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Food prices drive inflation up

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Statistics South Africa (StatsSA) reported on November 23 that headline inflation increased from 6,1% year-on-year (y-o-y) in September to 6.4% y-o-y in October.
The latest y-o-y figure (calculating the change over a 12-month period) was above market expectations of 6,3% y-o-y.
It was also the ninth reading in 2016 so far to breach the upper limit of the South African Reserve Bank’s (SARB) inflation target range of 3%-6%.
The benchmark food basket cost 0,9% m-o-m more in October. StatsSA recorded a 0.9% m-o-m increase in the cost of meat and a 1,1% m-o-m rise in fish prices.
While bread and cereals cost on average only 0,4% m-o-m more last month, the category was 16,5% y-o-y pricier last month.
At the same time, vegetables cost nearly 15% y-o-y more while fruit prices were up by an average of almost 25% y-o-y. Inflation was only 5,5% y-o-y when removing the influence of food and beverage prices.
The Food and Agricultural Organisation (FAO) warnes that the rise in food prices could add more people to the estimated 14,3-million South Africans seen as being vulnerable to food insecurity at present.
On a positive note, the Southern African Development Community (SADC) Food, Agriculture and Natural Resources (FANR) directorate recorded above-average rainfall during October and early November in South Africa’s main maize growing areas.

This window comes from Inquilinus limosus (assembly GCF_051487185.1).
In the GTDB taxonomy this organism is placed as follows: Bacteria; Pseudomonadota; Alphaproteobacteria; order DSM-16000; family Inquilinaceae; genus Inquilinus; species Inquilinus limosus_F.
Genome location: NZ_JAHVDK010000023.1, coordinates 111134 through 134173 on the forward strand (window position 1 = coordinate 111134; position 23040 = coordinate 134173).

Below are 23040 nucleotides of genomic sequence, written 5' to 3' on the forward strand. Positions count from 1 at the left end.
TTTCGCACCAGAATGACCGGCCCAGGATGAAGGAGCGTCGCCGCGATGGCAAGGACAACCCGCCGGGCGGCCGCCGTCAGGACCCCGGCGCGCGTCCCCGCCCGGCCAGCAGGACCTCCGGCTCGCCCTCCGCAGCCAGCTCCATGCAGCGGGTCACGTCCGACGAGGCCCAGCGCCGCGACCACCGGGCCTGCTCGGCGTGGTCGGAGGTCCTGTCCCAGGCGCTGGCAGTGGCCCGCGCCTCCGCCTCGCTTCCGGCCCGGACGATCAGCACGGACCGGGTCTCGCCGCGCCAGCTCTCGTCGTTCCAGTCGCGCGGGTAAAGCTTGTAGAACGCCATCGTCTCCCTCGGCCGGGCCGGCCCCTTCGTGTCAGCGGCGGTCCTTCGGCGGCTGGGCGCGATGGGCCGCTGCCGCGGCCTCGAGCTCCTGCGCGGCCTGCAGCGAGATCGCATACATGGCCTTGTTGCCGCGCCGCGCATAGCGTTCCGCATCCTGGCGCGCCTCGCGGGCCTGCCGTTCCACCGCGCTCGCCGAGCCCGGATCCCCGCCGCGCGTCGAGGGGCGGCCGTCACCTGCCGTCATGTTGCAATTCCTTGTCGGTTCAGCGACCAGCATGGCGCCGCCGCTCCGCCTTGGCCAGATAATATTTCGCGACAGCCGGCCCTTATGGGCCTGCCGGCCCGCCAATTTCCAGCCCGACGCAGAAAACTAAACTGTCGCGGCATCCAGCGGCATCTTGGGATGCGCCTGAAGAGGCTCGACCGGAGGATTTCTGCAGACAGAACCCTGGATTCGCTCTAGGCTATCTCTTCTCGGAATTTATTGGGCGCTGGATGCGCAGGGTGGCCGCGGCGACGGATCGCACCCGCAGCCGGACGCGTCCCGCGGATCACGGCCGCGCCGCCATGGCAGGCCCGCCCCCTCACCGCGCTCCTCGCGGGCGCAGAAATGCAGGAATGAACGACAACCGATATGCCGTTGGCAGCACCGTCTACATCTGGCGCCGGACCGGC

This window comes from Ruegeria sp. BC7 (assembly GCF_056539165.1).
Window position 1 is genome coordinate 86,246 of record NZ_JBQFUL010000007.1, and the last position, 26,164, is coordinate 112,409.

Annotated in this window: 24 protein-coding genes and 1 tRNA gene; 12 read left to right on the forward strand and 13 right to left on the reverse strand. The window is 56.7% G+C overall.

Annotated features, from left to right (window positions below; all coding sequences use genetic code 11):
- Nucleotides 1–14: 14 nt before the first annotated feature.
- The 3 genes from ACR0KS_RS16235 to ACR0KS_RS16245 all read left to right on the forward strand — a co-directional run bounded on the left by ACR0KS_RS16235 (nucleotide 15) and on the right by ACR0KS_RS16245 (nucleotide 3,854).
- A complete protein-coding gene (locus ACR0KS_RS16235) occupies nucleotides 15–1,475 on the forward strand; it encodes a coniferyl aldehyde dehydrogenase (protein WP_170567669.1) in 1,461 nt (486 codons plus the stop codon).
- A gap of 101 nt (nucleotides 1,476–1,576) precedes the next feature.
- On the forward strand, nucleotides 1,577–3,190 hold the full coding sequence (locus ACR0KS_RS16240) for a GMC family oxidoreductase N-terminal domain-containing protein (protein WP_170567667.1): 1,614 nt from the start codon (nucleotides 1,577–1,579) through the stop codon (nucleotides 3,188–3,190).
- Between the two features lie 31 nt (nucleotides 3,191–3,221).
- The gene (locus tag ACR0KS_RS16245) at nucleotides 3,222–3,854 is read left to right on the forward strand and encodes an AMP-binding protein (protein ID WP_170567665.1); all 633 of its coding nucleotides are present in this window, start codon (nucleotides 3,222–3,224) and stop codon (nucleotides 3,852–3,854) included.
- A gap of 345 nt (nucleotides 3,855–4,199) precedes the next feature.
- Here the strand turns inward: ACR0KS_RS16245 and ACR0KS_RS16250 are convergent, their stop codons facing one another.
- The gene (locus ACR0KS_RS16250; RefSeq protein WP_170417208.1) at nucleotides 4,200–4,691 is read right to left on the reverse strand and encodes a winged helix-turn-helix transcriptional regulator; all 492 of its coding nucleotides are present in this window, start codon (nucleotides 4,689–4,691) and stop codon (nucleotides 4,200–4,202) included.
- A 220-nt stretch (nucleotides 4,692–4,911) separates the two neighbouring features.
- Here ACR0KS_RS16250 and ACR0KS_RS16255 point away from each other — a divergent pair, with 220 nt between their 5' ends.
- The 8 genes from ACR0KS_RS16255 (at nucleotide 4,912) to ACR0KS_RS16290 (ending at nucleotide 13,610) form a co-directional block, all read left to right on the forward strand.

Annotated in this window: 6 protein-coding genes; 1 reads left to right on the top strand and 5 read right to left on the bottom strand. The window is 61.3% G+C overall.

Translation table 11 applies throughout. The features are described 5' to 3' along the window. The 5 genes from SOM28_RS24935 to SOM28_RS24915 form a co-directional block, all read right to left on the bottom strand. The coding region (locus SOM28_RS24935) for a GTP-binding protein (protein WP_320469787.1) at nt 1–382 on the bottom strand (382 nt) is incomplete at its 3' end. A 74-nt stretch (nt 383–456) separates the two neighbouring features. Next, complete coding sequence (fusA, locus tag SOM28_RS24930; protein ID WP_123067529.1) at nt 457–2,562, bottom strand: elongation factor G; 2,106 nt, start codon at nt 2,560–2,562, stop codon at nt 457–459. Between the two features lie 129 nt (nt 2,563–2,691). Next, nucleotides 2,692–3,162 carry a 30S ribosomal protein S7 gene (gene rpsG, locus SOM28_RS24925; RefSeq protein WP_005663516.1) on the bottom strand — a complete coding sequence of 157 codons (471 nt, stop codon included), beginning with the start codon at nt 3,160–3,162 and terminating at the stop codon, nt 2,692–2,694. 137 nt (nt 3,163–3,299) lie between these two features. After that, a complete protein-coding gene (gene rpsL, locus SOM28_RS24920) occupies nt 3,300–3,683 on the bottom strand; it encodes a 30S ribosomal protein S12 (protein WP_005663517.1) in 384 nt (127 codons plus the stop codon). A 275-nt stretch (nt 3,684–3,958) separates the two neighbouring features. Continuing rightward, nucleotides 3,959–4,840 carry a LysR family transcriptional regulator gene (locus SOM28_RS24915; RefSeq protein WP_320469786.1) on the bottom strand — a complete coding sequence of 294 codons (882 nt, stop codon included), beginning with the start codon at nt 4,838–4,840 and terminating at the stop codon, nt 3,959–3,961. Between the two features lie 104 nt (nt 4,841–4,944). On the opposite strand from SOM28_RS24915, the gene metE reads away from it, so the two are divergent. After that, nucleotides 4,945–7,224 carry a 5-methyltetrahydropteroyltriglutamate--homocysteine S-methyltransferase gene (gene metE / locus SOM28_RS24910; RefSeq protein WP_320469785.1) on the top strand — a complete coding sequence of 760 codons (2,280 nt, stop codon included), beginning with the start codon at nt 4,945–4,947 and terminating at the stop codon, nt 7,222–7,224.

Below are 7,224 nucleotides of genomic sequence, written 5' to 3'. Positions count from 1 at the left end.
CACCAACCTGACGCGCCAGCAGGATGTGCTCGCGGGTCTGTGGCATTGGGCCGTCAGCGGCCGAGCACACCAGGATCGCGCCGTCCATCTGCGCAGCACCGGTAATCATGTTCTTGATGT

South African Reserve Bank governor Lesetja Kganyago said in a speech on October 20 that the central bank expects inflation to average 5,8% in 2017 from a mean of 6,4% this year. With this in mind, he reiterated a previous comment that the interest rate hiking cycle “may be nearing its end”, though cautioned that “this does not mean … interest rate reductions are imminent”. Indeed, inflation would need to be firmly inside the 3%-6% target range before monetary policy easing will be considered.
The SARB’s Monetary Policy Committee (MPC) is currently in a three-day meeting to discuss the country’s lending rates. A Bloomberg survey conducted last week indicates that local economists expect policymakers to keep interest rates on hold this week. Apart from October’s higher-than-expected inflation rate, another key risk factor is the roughly 7,5% depreciation in the rand since the previous MPC meeting during September, which will put upward pressure on the SARB’s inflation forecasts.